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Tuesday, January 04, 2011
Our Lazy Legislators
May their siestas be long:
If showing up at the office only half the time sounds like a dream job, you might want to consider running for Parliament.
Canada's MPs are spending less time at work in the House of Commons — only 119 days this year — and passing ever fewer bills.
While that may sound dreamy to most Canadians who spend about twice as much time on the job each year, it's a trend that at least one parliamentary procedure expert finds worrying."
In terms of the last 40 years, our Parliament is sitting a lot less and doing a lot less," says Queens University political scientist Ned Franks.
Fine by me. They could close down the whole place for the next decade and I doubt anyone, aside from Press Gallery hacks, would notice or care. I suspect the MPs would be delighted at all the extra time away from Ottawa. They might be nobodies beyond Parliament Hill, but at least they'd having something to do, aside from laughing at Stephen Harper's attempts at humour during Question Period.
Publius comes from the school of government that holds that he who governs least governs best. The more time MPs spend in those green upholstered chairs, the more likely they might come up with ideas to "improve" the life of ordinary Canadians. This typically results in ever more elaborate vote buying schemes. Hockey palaces in small towns in Quebec and Saskatchewan. Some ridiculous new health care entitlement to wreck whatever's left of this country's finances, after the Boomers start retiring. While Leviathan is snoozing, the rest of us can get on with our lives.
Professor Franks has a deeper point than merely criticizing our legislators' lethargy. Even if MPs aren't pounding their desks and hurling insults across the aisle, they're still at "work." Voting at their Whip's command is only a small fraction of a parliamentarian's duty. Much of their time is spent on committees (drafting bills), being lobbied, lobbying the PMO for patronage and promotions, the rubber chicken circuit back in their constituency and occasionally speaking to an actual voter.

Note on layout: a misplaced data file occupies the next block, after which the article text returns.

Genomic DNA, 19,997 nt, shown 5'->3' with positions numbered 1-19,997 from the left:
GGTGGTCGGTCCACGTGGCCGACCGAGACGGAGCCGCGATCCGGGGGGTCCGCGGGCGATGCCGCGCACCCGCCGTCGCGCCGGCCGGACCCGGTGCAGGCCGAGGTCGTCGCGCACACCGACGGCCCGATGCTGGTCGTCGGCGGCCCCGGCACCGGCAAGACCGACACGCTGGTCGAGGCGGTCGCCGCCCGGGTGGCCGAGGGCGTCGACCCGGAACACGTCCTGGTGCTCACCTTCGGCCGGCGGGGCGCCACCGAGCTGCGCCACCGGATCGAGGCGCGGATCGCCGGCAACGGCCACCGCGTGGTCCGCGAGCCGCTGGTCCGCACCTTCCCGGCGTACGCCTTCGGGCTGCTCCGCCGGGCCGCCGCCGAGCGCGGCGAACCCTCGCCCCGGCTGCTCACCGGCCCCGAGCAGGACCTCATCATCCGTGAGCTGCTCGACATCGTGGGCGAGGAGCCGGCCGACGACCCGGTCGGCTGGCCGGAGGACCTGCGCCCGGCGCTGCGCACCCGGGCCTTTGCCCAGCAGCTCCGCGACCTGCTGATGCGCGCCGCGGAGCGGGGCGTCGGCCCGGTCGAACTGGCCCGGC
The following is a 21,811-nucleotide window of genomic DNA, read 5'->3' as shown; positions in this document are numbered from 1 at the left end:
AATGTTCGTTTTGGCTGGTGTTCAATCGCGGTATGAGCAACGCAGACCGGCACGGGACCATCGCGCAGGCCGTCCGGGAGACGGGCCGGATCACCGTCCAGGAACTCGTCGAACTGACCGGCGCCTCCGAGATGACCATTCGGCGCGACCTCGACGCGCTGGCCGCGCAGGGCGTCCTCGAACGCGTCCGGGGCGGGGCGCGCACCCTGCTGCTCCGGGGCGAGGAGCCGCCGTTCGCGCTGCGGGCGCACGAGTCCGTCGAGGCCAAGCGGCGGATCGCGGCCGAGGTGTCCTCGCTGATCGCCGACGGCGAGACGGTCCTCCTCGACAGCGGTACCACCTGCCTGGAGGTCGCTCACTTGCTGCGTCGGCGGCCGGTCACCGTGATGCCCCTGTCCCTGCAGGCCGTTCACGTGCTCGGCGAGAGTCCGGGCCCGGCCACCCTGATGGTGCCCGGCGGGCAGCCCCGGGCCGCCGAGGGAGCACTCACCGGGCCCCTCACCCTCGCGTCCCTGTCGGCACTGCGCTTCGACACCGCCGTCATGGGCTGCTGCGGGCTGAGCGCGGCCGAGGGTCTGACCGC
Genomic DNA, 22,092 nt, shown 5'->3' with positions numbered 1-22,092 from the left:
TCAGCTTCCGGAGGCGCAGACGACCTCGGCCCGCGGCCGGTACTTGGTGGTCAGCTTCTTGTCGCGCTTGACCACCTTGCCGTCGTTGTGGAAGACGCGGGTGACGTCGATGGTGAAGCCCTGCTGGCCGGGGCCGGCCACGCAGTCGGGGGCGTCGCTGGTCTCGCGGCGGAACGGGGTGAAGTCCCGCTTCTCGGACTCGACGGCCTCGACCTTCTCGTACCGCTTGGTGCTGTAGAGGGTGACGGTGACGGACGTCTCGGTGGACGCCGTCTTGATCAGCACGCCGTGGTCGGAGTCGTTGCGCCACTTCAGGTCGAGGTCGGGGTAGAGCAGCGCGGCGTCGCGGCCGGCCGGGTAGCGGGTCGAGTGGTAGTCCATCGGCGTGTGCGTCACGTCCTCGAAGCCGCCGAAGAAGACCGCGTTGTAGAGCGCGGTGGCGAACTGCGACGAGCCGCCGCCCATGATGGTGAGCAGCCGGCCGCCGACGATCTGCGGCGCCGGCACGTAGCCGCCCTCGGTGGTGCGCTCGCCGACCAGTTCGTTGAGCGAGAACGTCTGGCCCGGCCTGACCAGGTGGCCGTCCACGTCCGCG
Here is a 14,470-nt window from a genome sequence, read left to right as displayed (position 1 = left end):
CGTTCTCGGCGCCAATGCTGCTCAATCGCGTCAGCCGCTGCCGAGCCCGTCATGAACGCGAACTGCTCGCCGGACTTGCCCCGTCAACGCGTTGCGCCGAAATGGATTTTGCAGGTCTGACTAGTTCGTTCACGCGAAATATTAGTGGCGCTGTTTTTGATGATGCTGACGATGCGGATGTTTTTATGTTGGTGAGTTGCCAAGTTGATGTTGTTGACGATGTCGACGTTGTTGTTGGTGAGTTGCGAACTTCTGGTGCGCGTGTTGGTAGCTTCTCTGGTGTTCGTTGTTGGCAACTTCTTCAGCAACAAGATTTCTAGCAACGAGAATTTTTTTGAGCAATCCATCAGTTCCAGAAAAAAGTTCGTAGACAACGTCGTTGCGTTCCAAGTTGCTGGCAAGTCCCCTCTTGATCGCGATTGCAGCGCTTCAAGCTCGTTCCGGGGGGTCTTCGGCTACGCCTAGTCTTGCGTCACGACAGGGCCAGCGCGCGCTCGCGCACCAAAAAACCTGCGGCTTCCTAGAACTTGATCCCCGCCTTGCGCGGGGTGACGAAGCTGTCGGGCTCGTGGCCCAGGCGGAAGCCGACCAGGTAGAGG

The reduced work load in Parliament, as Professor Franks notes, has come from a cramming together of various initiatives into so-called omnibus bills. Once upon a time such bills were used to push through complex and controversial pieces of legislation. Now they are used as administrative short-cuts. Legislation on fisheries, telecommunications and stiffer fines for pot smokers might be crammed together in the same bill.
This All-or-Nothing approach to legislation also has a political benefit. Put something controversial in with something that's uncontroversial, and you can scream bloody murder when the opposition tries to vote it down. Michael Ignatieff is against motherhood and maple syrup! Even though Lord Iggy might be very keen on mothers and maple, but less so on the death penalty for pot smokers. It's not like the typical voter will bother looking up what's actually in Bill C89.